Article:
Friday, April 15, 2005
My brain leaps on and on, hooked on new... reading English and the Discourses of Colonialism Alastair Pennycook, 1998, Routledge... a nice little statement about the difference between the way the Eurpean based holocaust has been remembered, mourned, learned from, and the way colonial brutality has been glossed over, justified by the supposed savagery and inferiority of the "natives". 'Meanwhile, despite pressure from China, South Korea and other East Asian countries, Japan is less often and less openly called on to remember the massacres in China and elsewhere' (1998:17) Well, the Chinese sure are having another go right now, marching in demos...
But to get back to my class, Pennycook quotes Phillipson's 1992 discussion of Robinson Crusoe's English lessons to Friday in Daniel Defoe's book, who points out that 'Crusoe's assumption of mastery over Friday and his immediate start on the project of teaching Friday English (rather than, for example, learning Friday's language), are iconic moments in the long history of the global spread of English' (1998:11) .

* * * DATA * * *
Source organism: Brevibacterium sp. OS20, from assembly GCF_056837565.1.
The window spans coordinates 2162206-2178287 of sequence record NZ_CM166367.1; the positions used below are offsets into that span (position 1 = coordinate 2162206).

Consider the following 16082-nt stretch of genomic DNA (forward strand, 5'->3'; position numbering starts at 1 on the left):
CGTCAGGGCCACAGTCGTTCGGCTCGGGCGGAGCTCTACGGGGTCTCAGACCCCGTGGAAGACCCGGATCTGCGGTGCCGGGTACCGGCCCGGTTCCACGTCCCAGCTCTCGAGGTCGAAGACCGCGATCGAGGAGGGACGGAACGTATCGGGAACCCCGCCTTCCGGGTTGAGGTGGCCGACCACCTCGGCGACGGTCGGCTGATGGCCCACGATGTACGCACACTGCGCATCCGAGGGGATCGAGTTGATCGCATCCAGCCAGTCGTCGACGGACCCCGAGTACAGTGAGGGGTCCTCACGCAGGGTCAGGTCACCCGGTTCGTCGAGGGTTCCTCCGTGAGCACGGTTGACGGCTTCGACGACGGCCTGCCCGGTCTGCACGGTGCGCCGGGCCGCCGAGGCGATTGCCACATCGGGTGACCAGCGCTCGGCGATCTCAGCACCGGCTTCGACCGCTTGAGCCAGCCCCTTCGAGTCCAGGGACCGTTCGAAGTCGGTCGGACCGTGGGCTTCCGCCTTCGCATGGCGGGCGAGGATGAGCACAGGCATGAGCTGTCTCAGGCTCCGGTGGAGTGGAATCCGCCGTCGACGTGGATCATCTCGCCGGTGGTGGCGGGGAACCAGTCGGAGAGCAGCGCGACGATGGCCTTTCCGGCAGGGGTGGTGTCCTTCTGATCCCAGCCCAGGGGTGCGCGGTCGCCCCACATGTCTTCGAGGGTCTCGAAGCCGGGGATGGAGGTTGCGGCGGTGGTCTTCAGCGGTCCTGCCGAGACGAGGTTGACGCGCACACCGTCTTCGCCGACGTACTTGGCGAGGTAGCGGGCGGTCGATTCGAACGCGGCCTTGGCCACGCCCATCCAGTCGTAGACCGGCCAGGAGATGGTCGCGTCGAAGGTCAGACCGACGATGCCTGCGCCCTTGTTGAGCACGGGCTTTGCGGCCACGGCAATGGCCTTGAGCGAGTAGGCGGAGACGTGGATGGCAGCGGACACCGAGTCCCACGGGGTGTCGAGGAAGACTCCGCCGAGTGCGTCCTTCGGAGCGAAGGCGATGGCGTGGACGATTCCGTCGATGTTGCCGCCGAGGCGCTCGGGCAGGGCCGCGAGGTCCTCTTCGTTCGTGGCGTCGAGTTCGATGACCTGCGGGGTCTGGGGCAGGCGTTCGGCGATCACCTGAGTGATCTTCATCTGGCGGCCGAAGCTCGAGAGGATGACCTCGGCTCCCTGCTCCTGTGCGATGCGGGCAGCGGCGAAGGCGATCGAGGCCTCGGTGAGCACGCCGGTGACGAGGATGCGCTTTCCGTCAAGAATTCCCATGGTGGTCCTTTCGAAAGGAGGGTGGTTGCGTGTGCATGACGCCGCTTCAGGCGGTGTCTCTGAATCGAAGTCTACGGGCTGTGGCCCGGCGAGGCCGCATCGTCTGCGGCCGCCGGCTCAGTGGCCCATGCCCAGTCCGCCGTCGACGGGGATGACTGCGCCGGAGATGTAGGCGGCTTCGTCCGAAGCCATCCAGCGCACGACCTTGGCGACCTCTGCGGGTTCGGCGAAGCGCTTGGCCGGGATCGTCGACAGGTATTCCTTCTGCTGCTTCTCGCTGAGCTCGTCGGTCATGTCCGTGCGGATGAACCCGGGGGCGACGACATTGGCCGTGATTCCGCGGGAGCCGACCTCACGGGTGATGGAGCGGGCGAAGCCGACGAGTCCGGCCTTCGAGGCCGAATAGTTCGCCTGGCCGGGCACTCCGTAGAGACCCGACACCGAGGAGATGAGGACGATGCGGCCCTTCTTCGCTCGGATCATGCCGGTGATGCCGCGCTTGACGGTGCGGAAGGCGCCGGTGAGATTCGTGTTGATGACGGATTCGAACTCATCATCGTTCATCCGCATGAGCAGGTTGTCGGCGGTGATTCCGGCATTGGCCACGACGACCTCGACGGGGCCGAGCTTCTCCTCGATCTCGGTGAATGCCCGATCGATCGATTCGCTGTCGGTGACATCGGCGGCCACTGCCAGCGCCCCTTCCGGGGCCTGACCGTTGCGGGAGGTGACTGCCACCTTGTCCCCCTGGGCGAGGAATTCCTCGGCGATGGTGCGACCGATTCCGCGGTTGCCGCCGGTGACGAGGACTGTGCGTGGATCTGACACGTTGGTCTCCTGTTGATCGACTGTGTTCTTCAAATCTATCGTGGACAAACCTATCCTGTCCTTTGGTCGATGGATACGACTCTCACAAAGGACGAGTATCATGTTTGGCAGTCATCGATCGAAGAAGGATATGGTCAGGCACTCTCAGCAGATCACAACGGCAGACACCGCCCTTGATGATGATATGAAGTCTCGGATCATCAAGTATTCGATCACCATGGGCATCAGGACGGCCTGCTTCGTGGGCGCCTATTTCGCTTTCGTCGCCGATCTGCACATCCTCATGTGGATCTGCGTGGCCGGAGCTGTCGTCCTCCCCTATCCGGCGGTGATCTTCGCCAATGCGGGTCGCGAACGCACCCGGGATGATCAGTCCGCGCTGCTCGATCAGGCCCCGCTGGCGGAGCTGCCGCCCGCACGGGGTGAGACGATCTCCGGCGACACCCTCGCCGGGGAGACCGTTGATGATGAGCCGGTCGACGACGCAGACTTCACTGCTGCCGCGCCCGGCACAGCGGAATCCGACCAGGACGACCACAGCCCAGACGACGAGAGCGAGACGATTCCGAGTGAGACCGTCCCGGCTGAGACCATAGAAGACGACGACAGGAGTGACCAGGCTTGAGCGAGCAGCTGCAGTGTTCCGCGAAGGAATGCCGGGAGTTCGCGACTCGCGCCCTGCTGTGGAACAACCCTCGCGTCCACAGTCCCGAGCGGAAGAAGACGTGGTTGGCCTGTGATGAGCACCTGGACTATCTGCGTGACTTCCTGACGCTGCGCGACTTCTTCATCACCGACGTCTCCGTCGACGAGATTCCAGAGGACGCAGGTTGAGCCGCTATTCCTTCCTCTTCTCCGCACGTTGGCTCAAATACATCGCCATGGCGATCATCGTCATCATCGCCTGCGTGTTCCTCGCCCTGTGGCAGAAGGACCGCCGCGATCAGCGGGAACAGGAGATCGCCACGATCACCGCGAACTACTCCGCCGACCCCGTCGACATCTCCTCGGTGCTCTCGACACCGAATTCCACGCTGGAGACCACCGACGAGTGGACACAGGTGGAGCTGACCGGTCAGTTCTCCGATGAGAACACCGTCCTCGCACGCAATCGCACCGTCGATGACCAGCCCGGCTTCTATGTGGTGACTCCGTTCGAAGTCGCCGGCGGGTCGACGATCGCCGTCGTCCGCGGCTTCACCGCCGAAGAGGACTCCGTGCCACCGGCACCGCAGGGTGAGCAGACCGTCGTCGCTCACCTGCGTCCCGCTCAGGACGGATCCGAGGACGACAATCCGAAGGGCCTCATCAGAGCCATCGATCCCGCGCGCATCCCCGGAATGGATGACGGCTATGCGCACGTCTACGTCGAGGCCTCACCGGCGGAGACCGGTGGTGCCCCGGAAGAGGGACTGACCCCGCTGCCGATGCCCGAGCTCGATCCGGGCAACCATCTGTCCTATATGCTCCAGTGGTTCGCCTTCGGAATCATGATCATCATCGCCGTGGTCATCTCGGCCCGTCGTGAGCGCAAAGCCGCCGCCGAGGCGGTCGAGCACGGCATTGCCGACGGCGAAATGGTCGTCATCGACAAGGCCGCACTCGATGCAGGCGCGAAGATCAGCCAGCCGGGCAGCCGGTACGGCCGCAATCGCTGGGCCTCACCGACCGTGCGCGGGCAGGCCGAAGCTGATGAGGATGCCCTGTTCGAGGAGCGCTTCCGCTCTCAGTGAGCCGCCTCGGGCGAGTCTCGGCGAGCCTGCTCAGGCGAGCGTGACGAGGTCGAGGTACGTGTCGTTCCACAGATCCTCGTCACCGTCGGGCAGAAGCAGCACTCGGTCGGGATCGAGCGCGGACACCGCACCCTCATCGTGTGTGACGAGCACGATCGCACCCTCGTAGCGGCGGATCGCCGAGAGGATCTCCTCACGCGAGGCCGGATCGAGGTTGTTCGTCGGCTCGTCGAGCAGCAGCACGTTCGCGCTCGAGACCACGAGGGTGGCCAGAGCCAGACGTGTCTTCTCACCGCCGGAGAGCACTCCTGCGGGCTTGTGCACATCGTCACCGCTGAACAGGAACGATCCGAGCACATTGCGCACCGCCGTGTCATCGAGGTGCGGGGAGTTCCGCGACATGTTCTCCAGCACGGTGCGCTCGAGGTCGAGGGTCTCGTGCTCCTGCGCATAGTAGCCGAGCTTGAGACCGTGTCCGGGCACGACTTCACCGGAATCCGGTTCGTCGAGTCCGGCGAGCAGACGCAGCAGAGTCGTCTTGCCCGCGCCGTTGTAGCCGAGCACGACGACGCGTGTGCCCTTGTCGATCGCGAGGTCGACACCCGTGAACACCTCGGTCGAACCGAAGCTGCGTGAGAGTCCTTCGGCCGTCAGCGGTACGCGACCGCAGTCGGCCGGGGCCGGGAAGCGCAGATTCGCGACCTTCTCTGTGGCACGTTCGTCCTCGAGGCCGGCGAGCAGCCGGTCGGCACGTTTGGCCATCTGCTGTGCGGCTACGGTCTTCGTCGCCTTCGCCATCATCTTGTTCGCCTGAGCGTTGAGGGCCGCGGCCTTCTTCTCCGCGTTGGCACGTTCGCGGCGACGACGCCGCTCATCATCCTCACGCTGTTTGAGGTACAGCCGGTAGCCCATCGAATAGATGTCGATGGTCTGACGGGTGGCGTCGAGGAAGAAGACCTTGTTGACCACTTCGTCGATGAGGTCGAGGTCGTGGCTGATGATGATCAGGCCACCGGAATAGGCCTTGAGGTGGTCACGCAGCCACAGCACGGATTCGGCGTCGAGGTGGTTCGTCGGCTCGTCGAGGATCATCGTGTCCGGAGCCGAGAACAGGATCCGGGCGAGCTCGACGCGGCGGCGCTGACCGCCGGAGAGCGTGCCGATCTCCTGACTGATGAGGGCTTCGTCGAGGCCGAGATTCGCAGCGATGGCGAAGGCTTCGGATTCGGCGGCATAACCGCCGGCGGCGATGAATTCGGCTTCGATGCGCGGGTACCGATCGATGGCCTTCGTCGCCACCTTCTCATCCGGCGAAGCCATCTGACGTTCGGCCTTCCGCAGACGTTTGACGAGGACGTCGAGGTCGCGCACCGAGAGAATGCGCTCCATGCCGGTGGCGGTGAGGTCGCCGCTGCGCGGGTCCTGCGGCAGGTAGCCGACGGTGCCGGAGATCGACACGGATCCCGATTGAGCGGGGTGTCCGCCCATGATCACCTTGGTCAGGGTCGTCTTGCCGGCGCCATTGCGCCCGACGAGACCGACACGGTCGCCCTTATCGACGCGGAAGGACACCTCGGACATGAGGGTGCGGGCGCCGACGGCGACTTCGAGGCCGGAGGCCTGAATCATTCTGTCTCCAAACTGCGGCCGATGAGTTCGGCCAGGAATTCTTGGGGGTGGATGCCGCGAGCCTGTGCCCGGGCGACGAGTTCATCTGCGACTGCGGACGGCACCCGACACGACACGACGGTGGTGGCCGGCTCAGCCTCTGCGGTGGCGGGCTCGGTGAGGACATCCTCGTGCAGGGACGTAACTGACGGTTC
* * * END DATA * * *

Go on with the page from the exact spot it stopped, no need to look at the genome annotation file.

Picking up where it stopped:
This made me think of how I can indeed speak Japanese and how I do use it to increase solidarity with my students, in other words knowing where the student is, and as a time-saving device so that I can get the why and wherefore across quickly and efficiently(more uses of code-switching could well be in evidence in my blog, a possible new field of interest?), which are teacher motivation strategies that are not mentioned in Doernyei's list or model.
If learning is socially constructed, then motivation is socially constructed, and teacher motivation strategies must be socially constructed??Not quite sure what I'm saying here, I'll have to think it through and see if it's just me tripping on too much reading...
I also want to keep in mind the Self and Other perspective, which I guess will become clearer as I read on...
Renata 6:43 pm